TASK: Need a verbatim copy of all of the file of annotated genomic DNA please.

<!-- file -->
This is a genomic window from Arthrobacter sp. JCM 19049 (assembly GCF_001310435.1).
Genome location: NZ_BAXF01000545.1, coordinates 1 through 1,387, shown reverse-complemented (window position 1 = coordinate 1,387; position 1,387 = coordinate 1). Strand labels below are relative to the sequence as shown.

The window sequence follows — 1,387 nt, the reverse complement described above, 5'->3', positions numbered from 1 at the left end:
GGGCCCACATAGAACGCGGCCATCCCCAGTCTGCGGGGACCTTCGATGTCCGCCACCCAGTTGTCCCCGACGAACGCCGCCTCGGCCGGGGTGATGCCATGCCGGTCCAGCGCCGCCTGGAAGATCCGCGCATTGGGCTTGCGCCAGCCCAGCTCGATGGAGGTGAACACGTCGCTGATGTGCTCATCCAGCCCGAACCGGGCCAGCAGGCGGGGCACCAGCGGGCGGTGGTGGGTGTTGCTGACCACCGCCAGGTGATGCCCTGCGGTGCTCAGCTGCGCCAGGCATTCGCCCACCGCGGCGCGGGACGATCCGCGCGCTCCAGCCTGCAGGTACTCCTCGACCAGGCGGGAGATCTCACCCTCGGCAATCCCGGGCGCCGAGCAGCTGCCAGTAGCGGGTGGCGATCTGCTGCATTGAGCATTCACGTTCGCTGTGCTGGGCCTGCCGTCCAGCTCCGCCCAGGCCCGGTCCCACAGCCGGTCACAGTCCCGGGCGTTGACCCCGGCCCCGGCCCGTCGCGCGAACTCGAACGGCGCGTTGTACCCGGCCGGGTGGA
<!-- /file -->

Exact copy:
This is a genomic window from Arthrobacter sp. JCM 19049 (assembly GCF_001310435.1).
Genome location: NZ_BAXF01000545.1, coordinates 1 through 1,387, shown reverse-complemented (window position 1 = coordinate 1,387; position 1,387 = coordinate 1). Strand labels below are relative to the sequence as shown.

The window sequence follows — 1,387 nt, the reverse complement described above, 5'->3', positions numbered from 1 at the left end:
GGGCCCACATAGAACGCGGCCATCCCCAGTCTGCGGGGACCTTCGATGTCCGCCACCCAGTTGTCCCCGACGAACGCCGCCTCGGCCGGGGTGATGCCATGCCGGTCCAGCGCCGCCTGGAAGATCCGCGCATTGGGCTTGCGCCAGCCCAGCTCGATGGAGGTGAACACGTCGCTGATGTGCTCATCCAGCCCGAACCGGGCCAGCAGGCGGGGCACCAGCGGGCGGTGGTGGGTGTTGCTGACCACCGCCAGGTGATGCCCTGCGGTGCTCAGCTGCGCCAGGCATTCGCCCACCGCGGCGCGGGACGATCCGCGCGCTCCAGCCTGCAGGTACTCCTCGACCAGGCGGGAGATCTCACCCTCGGCAATCCCGGGCGCCGAGCAGCTGCCAGTAGCGGGTGGCGATCTGCTGCATTGAGCATTCACGTTCGCTGTGCTGGGCCTGCCGTCCAGCTCCGCCCAGGCCCGGTCCCACAGCCGGTCACAGTCCCGGGCGTTGACCCCGGCCCCGGCCCGTCGCGCGAACTCGAACGGCGCGTTGTACCCGGCCGGGTGGA